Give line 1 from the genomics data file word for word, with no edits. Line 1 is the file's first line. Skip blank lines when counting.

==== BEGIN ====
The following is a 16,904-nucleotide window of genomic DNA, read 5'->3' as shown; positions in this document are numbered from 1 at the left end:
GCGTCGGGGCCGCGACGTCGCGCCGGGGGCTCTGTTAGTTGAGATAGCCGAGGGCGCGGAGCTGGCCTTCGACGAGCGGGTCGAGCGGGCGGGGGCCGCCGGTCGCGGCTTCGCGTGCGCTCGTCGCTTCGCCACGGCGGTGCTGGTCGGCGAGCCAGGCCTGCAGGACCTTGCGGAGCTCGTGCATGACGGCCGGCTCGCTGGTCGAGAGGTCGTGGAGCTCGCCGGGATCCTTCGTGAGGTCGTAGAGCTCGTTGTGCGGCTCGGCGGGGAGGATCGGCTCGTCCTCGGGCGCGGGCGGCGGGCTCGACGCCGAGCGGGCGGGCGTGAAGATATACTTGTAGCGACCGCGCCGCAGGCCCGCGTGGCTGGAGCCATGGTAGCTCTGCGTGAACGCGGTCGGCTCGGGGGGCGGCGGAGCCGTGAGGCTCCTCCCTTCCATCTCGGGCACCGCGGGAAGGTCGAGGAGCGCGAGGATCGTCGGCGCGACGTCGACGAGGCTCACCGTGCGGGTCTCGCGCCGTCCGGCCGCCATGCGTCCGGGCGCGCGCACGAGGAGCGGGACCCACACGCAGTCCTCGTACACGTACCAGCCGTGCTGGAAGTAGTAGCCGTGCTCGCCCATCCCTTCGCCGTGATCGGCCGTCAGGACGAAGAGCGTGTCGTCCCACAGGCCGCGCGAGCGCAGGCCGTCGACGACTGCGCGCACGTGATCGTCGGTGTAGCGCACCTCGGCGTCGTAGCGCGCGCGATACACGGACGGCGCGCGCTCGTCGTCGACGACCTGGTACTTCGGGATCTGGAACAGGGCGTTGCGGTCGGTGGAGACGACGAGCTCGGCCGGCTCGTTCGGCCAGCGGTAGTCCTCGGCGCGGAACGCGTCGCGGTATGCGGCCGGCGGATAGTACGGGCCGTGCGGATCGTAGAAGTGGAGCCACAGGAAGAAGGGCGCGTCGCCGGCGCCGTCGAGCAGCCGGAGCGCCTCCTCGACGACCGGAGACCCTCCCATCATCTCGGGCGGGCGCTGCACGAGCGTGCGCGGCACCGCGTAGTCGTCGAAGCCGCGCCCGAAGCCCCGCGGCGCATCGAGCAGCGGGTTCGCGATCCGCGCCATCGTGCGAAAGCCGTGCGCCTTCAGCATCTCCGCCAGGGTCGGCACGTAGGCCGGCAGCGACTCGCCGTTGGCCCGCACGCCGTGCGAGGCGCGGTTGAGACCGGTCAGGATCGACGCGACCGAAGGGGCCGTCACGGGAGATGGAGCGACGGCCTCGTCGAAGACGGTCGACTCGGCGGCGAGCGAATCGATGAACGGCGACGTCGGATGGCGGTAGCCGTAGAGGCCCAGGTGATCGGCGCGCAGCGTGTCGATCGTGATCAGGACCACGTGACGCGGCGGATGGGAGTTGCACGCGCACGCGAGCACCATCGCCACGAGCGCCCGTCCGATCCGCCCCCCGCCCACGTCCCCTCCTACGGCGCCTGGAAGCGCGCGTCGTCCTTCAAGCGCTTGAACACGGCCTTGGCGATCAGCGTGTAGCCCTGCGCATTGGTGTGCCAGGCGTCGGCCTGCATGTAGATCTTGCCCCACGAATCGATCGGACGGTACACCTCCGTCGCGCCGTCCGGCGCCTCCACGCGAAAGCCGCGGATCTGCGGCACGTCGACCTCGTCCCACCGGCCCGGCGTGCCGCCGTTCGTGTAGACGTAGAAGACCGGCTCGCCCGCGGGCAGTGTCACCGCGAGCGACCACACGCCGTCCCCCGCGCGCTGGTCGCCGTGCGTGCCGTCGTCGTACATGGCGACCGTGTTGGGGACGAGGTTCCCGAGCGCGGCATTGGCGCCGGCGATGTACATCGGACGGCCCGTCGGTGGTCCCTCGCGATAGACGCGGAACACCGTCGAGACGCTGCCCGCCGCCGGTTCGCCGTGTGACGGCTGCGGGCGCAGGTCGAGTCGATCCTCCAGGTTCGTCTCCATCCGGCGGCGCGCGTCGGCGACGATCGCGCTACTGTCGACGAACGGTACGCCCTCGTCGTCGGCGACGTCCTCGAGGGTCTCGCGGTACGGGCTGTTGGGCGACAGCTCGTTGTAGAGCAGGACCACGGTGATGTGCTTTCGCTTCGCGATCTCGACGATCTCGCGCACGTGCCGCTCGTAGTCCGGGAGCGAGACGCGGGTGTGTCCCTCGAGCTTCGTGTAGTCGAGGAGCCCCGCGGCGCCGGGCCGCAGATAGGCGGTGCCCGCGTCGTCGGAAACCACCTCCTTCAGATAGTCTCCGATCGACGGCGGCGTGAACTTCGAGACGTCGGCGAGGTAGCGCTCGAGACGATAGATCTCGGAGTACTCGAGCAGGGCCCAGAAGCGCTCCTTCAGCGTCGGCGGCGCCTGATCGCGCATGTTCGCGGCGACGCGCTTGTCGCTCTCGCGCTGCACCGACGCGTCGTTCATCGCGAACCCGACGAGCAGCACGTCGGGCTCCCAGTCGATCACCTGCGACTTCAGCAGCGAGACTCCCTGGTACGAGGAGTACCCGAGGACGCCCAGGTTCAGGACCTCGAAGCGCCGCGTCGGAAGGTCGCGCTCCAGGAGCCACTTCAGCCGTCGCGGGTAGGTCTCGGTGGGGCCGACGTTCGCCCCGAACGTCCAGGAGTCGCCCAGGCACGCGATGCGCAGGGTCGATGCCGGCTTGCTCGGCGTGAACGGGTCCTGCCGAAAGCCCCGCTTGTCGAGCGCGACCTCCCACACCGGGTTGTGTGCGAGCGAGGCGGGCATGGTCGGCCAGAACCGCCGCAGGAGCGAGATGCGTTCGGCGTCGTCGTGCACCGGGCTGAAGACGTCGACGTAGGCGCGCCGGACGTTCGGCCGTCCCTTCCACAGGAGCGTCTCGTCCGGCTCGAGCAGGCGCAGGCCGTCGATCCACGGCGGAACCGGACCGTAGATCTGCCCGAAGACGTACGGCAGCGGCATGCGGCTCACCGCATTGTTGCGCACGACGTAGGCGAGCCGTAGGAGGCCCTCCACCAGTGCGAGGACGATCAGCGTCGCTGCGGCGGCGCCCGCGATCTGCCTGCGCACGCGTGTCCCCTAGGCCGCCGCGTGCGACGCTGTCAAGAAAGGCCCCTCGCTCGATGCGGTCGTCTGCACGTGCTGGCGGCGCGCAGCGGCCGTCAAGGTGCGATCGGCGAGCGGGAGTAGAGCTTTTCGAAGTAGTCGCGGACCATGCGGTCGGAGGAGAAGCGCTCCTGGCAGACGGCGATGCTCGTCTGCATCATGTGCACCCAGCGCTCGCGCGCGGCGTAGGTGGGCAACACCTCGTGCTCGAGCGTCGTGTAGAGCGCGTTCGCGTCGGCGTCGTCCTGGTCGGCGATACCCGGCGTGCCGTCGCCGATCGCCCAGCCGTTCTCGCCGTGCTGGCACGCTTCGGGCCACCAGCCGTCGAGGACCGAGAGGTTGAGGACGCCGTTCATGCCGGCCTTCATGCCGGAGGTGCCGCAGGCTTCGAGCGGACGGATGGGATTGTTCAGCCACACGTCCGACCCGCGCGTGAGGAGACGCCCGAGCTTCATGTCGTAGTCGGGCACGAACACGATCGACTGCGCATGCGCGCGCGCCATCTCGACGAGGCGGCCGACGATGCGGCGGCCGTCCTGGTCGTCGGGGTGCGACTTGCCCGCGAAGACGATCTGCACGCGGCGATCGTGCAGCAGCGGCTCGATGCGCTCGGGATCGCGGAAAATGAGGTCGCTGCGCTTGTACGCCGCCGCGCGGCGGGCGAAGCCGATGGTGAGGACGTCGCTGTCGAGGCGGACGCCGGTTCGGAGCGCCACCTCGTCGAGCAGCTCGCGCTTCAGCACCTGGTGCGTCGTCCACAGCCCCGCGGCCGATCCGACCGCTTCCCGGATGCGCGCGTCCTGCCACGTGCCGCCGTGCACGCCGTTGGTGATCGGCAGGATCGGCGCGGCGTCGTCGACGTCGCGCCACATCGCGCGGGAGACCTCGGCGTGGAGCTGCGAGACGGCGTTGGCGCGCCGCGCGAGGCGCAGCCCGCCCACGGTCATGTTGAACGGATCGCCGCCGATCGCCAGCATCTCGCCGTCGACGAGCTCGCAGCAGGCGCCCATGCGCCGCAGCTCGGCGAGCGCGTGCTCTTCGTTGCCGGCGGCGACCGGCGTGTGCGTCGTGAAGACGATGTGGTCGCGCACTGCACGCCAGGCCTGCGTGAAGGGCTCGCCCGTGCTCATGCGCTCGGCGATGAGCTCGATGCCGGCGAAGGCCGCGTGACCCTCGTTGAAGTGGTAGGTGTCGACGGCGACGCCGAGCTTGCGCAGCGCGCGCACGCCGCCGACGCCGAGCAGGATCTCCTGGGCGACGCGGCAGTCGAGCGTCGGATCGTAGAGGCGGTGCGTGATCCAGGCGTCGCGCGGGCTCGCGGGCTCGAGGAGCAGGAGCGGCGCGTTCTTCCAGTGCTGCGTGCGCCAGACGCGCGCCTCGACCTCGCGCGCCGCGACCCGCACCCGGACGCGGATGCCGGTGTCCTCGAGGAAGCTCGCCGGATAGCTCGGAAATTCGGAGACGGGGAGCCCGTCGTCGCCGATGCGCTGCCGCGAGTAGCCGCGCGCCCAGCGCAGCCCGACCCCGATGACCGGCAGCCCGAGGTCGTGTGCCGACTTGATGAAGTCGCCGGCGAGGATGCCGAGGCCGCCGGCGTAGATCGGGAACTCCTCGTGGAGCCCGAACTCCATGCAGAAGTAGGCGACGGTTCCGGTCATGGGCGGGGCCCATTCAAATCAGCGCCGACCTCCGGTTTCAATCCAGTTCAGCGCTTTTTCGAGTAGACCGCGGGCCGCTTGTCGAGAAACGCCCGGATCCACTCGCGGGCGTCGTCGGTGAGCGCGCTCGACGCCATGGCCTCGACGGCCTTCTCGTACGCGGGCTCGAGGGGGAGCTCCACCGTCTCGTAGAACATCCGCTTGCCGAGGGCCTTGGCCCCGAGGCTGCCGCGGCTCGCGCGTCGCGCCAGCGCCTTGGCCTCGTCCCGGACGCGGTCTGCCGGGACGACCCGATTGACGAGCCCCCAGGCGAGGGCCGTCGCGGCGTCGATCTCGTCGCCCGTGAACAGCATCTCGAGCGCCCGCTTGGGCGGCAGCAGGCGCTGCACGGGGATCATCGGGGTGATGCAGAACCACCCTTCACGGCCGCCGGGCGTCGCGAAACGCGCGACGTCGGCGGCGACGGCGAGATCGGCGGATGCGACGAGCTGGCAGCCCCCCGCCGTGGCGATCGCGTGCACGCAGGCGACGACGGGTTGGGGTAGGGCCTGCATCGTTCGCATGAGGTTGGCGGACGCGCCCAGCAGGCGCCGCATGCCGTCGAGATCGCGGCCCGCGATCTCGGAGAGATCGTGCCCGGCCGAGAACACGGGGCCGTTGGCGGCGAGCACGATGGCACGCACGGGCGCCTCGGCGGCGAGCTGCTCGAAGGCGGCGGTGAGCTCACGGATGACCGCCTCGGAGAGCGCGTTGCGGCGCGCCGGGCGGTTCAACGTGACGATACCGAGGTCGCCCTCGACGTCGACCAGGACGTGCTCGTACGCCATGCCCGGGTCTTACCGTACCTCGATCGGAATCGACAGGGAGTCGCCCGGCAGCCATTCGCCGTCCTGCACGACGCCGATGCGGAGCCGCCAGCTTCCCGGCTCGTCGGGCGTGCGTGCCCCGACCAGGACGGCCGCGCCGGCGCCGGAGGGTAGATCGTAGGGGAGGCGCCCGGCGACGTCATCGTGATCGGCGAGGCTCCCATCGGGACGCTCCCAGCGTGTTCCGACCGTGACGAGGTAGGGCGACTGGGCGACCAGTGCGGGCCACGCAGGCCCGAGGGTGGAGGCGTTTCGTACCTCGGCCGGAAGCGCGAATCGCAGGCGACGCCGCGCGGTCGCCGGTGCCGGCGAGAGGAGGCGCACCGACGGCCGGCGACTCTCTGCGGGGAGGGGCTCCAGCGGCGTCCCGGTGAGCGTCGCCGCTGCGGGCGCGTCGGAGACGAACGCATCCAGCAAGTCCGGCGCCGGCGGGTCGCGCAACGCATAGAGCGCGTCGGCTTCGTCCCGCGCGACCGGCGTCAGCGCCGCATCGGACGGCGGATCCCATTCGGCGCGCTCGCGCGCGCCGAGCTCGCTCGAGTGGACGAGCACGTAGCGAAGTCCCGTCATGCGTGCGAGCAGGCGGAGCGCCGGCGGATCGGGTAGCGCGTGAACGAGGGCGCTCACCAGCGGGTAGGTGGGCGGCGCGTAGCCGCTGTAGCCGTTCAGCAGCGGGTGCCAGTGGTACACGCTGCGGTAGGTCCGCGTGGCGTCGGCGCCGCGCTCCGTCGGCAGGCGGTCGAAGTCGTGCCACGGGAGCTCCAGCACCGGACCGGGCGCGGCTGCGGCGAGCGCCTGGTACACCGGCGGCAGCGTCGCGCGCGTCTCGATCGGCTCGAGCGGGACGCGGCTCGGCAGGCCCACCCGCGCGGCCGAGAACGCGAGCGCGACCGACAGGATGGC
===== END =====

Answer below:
The following is a 16,904-nucleotide window of genomic DNA, read 5'->3' as shown; positions in this document are numbered from 1 at the left end: